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Fukushima cooling efforts continue as high radiation levels discovered in food

Japanese authorities carrying out further tests after radiation contamination discovered in spinach and milk produced near Fukushima plant.

Image released by the Japan Defence Ministry shows damage to Unit 3 reactor, left.
Image released by the Japan Defence Ministry shows damage to Unit 3 reactor, left.
Image: AP Photo/Japan Defence Ministry

Updated at 4.15pm

JAPANESE NUCLEAR AUTHORITIES are still pushing to restore energy to the earthquake- and tsunami-damaged Fukushima nuclear plant in order to restore water pump action and cool overheated fuel.

The authorities said today that radiation levels in spinach and milk from farms near the nuclear plant exceeded government safety limits.

The International Atomic Energy Agency (IAEA) had incorrectly announced earlier today that Japan’s Ministry of Health, Labour and Welfare “has ordered a stop to the sale of all food products from the Fukushima Prefecture” following the discovery of radioactive iodine contamination in some food products. Instead, it clarified this afternoon, the government is considering the ban, but has not ordered it.

The tainted milk was found within 30km of the plant and the spinach was found between 80km and 100km south of the Fukushima station. Tests are being carried out on other food products.

Chief Cabinet Secretary Yukio Edano said the levels currently found “pose no immediate risk”, but “it would not be good to continue to eat it for some time”. The IAEA said the radioactive iodine decays naturally within weeks, but poses a short-term risk if ingested and absorbed:

If ingested, it can accumulate in and cause damage to the thyroid. Children and young people are particularly at risk of thyroid damage due to the ingestion of radioactive iodine.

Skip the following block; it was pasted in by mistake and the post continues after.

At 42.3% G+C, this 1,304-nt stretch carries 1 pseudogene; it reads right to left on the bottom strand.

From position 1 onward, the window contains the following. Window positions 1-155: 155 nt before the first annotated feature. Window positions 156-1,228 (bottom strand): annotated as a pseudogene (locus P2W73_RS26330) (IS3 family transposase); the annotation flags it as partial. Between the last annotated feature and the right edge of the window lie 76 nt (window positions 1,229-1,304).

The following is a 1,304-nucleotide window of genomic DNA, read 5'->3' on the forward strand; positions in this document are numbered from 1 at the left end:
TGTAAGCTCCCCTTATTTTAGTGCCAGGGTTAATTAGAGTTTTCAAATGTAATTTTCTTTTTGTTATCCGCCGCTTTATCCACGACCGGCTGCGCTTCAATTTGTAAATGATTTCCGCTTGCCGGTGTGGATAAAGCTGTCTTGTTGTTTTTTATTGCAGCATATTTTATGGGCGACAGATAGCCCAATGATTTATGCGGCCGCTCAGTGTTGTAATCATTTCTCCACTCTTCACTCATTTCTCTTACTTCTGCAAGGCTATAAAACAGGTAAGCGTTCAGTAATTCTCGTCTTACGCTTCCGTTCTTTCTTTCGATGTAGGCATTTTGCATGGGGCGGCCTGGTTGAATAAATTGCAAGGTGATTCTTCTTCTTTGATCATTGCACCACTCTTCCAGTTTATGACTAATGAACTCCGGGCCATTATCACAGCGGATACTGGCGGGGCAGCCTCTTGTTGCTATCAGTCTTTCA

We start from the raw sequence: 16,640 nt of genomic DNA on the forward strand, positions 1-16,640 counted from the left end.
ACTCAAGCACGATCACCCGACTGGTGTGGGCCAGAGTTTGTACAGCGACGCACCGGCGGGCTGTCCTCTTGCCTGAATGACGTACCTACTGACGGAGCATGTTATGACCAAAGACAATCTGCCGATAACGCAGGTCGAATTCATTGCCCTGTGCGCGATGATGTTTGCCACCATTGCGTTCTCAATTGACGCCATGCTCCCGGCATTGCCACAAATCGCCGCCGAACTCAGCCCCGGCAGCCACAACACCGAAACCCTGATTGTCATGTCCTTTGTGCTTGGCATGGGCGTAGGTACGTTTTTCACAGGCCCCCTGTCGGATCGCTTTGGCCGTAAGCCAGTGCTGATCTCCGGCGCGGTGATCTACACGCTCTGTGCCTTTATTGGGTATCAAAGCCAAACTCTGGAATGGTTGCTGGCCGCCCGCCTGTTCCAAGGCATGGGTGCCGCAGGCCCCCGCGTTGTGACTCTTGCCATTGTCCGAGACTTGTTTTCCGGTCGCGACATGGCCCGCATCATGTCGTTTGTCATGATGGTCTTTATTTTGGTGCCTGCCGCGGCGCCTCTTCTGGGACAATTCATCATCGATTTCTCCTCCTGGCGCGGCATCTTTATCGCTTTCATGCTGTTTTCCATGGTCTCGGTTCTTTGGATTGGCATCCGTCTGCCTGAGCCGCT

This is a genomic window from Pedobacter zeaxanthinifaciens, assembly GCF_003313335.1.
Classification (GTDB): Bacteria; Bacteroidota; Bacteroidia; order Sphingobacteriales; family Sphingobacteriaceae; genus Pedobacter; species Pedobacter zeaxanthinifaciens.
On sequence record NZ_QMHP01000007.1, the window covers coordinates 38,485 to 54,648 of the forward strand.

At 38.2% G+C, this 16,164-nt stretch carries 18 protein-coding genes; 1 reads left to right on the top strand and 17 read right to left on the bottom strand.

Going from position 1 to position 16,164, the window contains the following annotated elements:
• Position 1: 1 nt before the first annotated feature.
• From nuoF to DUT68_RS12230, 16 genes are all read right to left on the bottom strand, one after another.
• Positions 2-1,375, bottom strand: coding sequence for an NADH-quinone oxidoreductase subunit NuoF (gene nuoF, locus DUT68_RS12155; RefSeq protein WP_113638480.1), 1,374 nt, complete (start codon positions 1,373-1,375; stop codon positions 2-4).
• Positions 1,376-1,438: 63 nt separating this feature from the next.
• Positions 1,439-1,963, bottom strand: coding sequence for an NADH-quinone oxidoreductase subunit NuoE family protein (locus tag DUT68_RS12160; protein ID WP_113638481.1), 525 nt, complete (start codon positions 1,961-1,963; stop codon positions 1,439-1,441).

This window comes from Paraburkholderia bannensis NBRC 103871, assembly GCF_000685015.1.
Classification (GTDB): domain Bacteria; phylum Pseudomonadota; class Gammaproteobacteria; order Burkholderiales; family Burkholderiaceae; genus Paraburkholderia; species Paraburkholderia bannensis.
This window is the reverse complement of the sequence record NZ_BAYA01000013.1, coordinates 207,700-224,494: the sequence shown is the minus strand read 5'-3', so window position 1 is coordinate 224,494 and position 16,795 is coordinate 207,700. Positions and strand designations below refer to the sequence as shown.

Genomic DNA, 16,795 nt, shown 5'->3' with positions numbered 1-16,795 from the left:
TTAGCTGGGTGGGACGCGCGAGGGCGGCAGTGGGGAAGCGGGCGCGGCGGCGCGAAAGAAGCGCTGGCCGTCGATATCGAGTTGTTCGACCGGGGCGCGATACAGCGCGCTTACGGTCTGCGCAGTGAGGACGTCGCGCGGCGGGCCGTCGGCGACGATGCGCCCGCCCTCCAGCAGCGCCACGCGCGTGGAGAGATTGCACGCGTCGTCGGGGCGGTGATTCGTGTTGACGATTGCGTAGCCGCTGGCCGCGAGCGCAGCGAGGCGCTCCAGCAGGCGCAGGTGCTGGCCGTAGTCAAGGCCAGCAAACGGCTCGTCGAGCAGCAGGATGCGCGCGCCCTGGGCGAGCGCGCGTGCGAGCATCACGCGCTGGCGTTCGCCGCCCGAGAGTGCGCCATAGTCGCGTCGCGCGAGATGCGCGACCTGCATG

Restoring energy

Officials say engineers are expected to reconnect energy supplies to four of the plant’s six reactors by the end of today, the BBC reports.

Reactors 1, 2, 5 and 6 should regain power today, while power will be restored to 3 and 4 tomorrow. However, given the level of damage already caused to the plant, it is not known if the pumps will work properly and succeed in cooling the reactors.

Yesterday, officials raised the alert level from a Level 4 to a 5 on the International Nuclear Event Scale, bringing it on a par with the Three Mile Island incident in Pennsylvania in 1979. The IAEA said this morning that white smoke was seen emerging from three of the reactors yesterday.

Speaking of the restoration of power to the plant, the IAEA said: “Progress has been achieved in restoring external power to the nuclear power plant, although it remains uncertain when full power will be available”.

Around 7,200 people are known to have died in the earthquake and tsunami which struck on 11 March and over 10,000 others remain missing. Hundreds of thousands of people have been left homeless.

- Additional reporting by the AP

Read: The Department of Foreign Affair’s advice for Irish citizens in Japan >

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